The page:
7 Things I’ve Learned After One Year As A Blonde

Flickr / Wicker Paradise
Flickr / Wicker Paradise

Almost a year ago exactly, inspired by Deborah Harry and Sky Ferreria, I walked into a salon and asked the stylist to bleach me platinum.

Back then, there was so much I didn’t know about being a blonde. I’d imagined it’d be a passing phase like most of my hairstyles (from the time I cut it below my ears wanted to strike a 1920’s bob to the time I liked to have my jet black hair wet at all times), but a year later, being blonde feels the closest I’ve ever felt to being… me.

I’ve learned a lot about how to be a blonde and how people treat a girl with platinum hair over this year, most notably:

1. Once you go blonde, you can basically throw out every shampoo, conditioner and product you used before.

After you bleach your hair, everything you once knew about it is basically over. For the first 23 years of my life, the fight was constantly to get my naturally oily hair to look clean. If I didn’t wash it every morning, you could tell by the slick way it sat against my head. Once I got bleached, though, it’s a constant battle to keep my hair moisturized. If I wash it every day, it will become straw. I replaced every single bottle of shampoo I had with one that either toned the yellows out of my hair or added moisture to my endless dry strands. The only product that worked the same after bleaching my hair was my hairspray, and I wish I were exaggerating.

2. Oh also – the colors of clothes and makeup that look good on you have now changed.

One of my favorite discoveries after coming home from the salon was finding out how good my hair looked atop a little black dress. One of my least favorite discoveries was learning that my collection of eye shadows now looked off next to my blonde bangs, and the pinky lipsticks I used to love now made me look like a baby.

3. It’s safe to assume platinum girls are hard as rocks.

Mainly because the process of bleaching one’s hair is painful as hell. Bleach isn’t slang for anything – it’s freaking BLEACH (okay, in carefully mixed proportions) being applied directly to one’s scalp. And then you have to sit there with your head itchy and in flames until all the color is lifted and if you complain about how much it hurts to your stylist, she’ll either make a sympathetic face and tell you to suck it up or wash the bleach off and leave you with yellow hair you don’t want. TL; DR, Bleach hurts, and if a girl has platinum hair, it means she can take the pain. Beware.

4. The verdict is still out on whether or not blondes have more fun, but people are nicer to blondes.

It’s hard to quantify something like “how many people on average are nice to me each day,” but I can say, as a blonde, I get way more free lattes from baristas, drinks from bartenders, doors held open for me, people stepping aside to let me get on the bus first, people willing to go out of their way to help me, smiles from strangers and on and on, than I ever did as a brunette. Is this true for everyone? I have no idea. I just know for sure people are nicer to a blonde me.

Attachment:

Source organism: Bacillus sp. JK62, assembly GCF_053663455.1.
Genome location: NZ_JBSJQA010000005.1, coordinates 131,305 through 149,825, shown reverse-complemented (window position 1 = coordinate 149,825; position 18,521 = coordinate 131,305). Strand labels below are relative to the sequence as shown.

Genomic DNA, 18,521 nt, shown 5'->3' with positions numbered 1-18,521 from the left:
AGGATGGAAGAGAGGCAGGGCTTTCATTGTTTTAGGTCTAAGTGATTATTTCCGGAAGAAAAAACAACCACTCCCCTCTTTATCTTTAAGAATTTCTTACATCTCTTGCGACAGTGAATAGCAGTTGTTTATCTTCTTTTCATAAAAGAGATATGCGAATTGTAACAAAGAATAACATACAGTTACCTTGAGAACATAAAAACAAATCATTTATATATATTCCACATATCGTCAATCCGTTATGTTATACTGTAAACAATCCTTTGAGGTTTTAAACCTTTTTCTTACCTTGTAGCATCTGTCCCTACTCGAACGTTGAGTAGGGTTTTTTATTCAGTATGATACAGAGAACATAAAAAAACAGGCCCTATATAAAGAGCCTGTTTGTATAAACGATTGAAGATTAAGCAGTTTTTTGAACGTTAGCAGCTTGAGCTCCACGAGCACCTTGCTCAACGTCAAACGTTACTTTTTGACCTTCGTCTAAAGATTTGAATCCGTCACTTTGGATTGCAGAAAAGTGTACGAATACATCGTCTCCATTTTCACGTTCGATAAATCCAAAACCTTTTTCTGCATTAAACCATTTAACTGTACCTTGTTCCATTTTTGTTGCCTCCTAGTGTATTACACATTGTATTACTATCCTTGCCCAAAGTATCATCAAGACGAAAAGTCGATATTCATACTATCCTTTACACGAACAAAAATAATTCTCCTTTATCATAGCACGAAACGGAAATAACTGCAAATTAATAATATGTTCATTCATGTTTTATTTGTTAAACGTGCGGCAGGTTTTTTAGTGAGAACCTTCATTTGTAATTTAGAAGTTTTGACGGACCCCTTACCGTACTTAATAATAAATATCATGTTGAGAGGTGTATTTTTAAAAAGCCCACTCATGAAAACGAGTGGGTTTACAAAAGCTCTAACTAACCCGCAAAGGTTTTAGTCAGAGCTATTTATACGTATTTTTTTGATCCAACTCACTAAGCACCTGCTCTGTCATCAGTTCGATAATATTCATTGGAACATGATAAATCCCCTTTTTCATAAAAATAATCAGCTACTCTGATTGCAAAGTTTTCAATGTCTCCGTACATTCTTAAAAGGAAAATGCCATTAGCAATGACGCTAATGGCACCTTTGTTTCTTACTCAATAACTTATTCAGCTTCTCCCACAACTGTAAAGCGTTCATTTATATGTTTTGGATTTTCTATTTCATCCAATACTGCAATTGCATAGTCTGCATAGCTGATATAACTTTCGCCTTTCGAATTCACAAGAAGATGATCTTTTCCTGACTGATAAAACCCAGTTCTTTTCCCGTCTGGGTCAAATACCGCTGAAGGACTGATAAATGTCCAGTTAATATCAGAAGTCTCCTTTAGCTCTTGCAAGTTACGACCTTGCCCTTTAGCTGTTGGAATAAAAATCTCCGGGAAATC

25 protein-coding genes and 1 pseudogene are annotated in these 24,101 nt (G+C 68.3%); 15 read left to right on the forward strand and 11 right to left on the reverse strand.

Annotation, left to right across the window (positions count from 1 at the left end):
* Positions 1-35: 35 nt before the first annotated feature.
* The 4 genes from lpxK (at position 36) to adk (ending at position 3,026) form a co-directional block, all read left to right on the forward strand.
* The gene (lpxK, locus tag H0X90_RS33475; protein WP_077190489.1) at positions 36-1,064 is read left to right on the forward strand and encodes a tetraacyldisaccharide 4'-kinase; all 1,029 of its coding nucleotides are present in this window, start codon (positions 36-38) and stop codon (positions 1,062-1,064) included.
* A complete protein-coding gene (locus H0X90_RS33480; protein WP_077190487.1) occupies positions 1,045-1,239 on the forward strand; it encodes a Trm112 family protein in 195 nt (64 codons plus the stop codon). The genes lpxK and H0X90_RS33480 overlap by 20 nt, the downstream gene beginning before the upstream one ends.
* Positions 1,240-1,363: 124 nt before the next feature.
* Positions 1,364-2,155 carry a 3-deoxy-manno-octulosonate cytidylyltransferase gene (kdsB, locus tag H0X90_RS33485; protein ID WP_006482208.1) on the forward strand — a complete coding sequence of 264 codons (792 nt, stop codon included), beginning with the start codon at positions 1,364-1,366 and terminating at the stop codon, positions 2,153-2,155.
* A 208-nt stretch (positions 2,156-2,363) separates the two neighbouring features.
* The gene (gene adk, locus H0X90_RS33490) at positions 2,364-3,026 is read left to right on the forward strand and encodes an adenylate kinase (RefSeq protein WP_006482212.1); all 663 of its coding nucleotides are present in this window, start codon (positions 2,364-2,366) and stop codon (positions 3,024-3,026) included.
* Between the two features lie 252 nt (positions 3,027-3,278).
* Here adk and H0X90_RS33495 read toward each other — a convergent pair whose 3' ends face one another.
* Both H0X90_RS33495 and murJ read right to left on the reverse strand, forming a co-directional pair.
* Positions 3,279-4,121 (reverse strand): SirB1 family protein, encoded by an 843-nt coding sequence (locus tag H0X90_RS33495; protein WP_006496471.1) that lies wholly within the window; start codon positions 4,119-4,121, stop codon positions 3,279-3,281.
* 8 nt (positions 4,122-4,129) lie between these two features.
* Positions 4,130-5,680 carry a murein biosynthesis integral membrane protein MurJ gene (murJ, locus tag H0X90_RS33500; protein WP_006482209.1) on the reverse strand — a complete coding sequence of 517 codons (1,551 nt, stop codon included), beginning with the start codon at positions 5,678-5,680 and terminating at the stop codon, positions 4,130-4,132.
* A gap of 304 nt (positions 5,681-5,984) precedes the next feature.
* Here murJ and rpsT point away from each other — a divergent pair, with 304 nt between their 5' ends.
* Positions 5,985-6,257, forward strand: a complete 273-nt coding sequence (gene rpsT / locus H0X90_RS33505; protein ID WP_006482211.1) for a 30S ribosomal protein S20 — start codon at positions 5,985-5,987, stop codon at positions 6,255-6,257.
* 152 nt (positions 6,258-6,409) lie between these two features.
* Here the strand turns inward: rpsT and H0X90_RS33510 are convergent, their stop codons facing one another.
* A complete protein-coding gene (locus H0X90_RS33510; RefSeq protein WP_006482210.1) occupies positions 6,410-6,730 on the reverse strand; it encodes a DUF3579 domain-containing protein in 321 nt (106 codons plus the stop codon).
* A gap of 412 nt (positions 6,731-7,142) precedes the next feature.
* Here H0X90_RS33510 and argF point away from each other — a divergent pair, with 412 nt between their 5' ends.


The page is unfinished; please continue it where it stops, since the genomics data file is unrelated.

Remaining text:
5. The catcalls you receive will change.

As a brunette, I heard “hey lady,” “hey sexy,” “hey mama,” “hey legs,” and more on the regular. Since becoming blonde, the number one catcall I get is “Hey blondie!” If it’s not that, the nicknames shouted in my catcalls have “hey baby,” “sweetheart,” “cutie,” “angel,” “princess” – so oddly, names that you’d give to a little girl. I believe I’ve been getting more catcalls (hard to keep track, you know), and I’m growing older everyday, yet, out on the street, I’ve regressed to pet names.

6. Even if you’re beauty routine doesn’t change, you’re seen as vapid.

As a writer, I’m used to mean comments. It was weird, though, that after going blonde, commenters were more often to attack my opinions or arguments or disregard them because I am too vain. Which was strange to me, since as a blonde, I’m as vain as I ever was as a brunette. Even strangers will make comments to me about how I won’t be young and beautiful forever, unprovoked.

7. No matter what color hair a girl is born with, some of us were simply meant to be blonde.

Despite all the negative things I’ve mentioned above, I can’t imagine going back to being a brunette. When I close my eyes and picture who I am, that girl is blonde. It’s the most comfortable I’ve ever felt in my own skin, finally having a hairstyle that matches the rest of my personality. It hurts, people think I’m vain, and yet, rocking platinum blonde makes me feel fierce and confident like nothing else ever has. Will I ever go back to being brunette? Not anytime soon. TC mark

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